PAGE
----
I hope your Lordships will forgive me for not addressing the other points now. As I say, I shall certainly write to noble Lords about them.
I am worried about the media destroying the reputation of a Member of Parliament during the last week or so of a campaign. When the Minister writes to us, will he ask his officials to give consideration to this matter? I think it will be an issue when we get the first one. Everyone in the debate has presumed that the first one will be quite involved—and I think we are very near to the first one.
I certainly undertake to do that and to give it some consideration. It is another very valid point.
The noble Lord, Lord Lipsey, asked me to interpret Regulation 132. I will try to do so. It prevents people being paid—in other words, employed—to canvass on behalf of either side of the petition. To do so is an offence of illegal employment.
These regulations deliver on the manifesto commitments of the three major parties in the previous Parliament to introduce a system of recall. As I said in my opening remarks, I hope that they will go some way to restore the public’s faith in our elected representatives in Parliament. I commend them to the House.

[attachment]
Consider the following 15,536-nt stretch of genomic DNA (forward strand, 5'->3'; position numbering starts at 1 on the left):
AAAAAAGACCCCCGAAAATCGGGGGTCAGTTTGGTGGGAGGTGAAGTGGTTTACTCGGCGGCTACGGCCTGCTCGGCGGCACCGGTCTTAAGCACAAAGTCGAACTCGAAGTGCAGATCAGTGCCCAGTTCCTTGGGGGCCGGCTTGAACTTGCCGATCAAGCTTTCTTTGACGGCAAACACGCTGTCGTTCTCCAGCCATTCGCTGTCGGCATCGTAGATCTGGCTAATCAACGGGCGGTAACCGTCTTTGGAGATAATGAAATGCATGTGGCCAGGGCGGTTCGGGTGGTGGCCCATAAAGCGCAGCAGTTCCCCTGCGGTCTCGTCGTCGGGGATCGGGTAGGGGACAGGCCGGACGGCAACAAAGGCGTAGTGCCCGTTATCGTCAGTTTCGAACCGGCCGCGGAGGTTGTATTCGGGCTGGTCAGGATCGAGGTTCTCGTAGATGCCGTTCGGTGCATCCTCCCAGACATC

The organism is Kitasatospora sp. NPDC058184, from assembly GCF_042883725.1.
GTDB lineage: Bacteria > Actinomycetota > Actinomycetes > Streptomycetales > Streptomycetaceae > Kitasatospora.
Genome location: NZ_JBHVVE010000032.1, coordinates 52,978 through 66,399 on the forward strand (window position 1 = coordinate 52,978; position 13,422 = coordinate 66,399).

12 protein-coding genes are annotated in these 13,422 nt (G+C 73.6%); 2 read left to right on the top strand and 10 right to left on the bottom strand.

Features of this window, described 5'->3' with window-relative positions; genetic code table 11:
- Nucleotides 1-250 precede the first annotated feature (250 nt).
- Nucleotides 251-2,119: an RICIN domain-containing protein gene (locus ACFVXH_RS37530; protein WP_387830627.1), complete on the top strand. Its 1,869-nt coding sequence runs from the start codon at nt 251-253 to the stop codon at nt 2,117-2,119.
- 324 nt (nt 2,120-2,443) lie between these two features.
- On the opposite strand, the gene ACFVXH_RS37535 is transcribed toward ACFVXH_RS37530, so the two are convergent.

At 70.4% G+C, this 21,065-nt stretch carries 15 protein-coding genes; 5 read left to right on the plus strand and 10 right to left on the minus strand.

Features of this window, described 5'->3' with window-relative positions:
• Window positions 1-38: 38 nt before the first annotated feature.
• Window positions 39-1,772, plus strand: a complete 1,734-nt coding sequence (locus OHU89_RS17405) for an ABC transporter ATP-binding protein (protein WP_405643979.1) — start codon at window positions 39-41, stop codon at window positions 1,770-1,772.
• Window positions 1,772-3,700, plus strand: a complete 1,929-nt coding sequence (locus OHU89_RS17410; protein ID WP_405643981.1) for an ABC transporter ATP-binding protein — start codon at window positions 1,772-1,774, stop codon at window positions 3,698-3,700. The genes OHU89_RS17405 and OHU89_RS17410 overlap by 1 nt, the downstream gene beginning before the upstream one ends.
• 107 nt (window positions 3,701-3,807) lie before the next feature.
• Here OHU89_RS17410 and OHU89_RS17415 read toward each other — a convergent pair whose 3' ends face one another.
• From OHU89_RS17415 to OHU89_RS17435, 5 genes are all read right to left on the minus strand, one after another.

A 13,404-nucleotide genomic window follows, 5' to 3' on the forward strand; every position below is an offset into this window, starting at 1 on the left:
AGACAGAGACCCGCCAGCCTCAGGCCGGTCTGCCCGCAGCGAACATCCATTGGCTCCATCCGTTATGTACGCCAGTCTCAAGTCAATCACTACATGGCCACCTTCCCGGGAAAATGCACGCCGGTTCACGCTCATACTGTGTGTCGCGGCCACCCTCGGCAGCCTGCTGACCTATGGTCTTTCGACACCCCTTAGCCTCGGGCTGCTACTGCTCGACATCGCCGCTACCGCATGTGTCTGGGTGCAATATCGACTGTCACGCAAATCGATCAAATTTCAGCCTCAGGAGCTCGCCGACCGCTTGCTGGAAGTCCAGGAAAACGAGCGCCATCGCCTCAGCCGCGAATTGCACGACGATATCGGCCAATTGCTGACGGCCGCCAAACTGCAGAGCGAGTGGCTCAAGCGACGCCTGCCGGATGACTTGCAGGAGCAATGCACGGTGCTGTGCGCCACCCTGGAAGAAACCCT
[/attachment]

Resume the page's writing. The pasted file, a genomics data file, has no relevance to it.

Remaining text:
My Lords, I thank my noble friends Lord Lipsey, Lady Donaghy and Lord Campbell-Savours. My noble friend Lord Lipsey said that we had known each other a long time; it is actually some 45 years since we started work together. The last point, which my noble friend Lord Campbell-Savours raised, about it being illegal to canvass, is very interesting. That means that an MP’s member of staff presumably could not work on behalf of the MP. I had also read and reread that. Presumably it means that no paid official of a party will be able to do it. It would be helpful for the Minister to be absolutely clear in writing that personal staff will not be able even to go around with the MP.